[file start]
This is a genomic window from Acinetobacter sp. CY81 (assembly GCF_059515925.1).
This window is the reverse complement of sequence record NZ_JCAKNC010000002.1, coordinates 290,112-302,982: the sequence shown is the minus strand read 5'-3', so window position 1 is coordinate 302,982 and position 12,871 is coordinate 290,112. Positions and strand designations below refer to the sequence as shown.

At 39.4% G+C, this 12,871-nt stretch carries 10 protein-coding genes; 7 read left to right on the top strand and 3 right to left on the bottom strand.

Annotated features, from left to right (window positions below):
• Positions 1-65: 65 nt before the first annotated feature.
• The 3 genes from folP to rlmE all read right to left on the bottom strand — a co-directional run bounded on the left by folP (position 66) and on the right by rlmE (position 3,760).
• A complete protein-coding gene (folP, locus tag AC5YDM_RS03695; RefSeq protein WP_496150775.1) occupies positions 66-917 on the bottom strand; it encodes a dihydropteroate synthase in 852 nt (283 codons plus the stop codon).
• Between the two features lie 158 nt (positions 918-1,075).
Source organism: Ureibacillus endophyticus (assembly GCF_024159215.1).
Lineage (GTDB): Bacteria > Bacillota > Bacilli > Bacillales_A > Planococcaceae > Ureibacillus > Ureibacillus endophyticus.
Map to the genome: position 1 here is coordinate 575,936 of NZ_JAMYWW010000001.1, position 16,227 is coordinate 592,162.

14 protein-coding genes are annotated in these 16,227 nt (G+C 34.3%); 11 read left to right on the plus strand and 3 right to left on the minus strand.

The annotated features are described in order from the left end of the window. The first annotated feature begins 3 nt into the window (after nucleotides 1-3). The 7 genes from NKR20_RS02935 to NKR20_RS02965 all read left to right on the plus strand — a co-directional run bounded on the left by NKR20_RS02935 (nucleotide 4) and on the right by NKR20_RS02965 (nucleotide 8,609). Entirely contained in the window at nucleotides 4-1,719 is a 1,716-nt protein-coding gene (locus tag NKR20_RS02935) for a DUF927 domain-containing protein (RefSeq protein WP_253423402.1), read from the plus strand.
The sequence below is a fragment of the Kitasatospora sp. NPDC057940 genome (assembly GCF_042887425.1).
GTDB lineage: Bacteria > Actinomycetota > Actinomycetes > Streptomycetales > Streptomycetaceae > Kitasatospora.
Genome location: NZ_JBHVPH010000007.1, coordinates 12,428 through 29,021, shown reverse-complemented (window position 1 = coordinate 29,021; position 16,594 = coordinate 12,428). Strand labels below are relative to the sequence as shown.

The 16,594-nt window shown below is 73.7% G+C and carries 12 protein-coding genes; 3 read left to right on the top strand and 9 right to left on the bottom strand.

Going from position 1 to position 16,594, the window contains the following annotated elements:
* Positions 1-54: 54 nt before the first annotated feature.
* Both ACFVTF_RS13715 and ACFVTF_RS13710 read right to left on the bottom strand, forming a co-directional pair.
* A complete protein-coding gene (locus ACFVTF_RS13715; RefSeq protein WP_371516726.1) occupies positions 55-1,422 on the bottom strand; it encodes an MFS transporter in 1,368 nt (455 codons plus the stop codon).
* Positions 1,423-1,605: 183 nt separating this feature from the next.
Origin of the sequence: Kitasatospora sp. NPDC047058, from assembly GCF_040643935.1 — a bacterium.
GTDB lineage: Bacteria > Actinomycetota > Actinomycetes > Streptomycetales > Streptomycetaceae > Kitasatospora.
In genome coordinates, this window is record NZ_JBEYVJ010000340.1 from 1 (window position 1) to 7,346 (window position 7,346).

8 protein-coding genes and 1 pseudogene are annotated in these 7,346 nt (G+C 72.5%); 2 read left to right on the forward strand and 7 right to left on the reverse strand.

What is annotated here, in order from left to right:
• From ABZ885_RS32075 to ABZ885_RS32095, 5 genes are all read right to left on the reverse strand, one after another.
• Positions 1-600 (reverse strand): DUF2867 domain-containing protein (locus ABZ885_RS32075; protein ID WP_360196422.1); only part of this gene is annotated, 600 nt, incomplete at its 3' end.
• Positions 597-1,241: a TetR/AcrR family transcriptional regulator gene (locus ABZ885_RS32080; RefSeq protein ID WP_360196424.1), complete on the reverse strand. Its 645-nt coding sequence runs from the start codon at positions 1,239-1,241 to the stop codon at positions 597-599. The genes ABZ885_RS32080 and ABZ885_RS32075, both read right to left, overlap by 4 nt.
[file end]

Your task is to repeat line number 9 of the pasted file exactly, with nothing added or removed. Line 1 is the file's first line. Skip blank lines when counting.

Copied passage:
Source organism: Ureibacillus endophyticus (assembly GCF_024159215.1).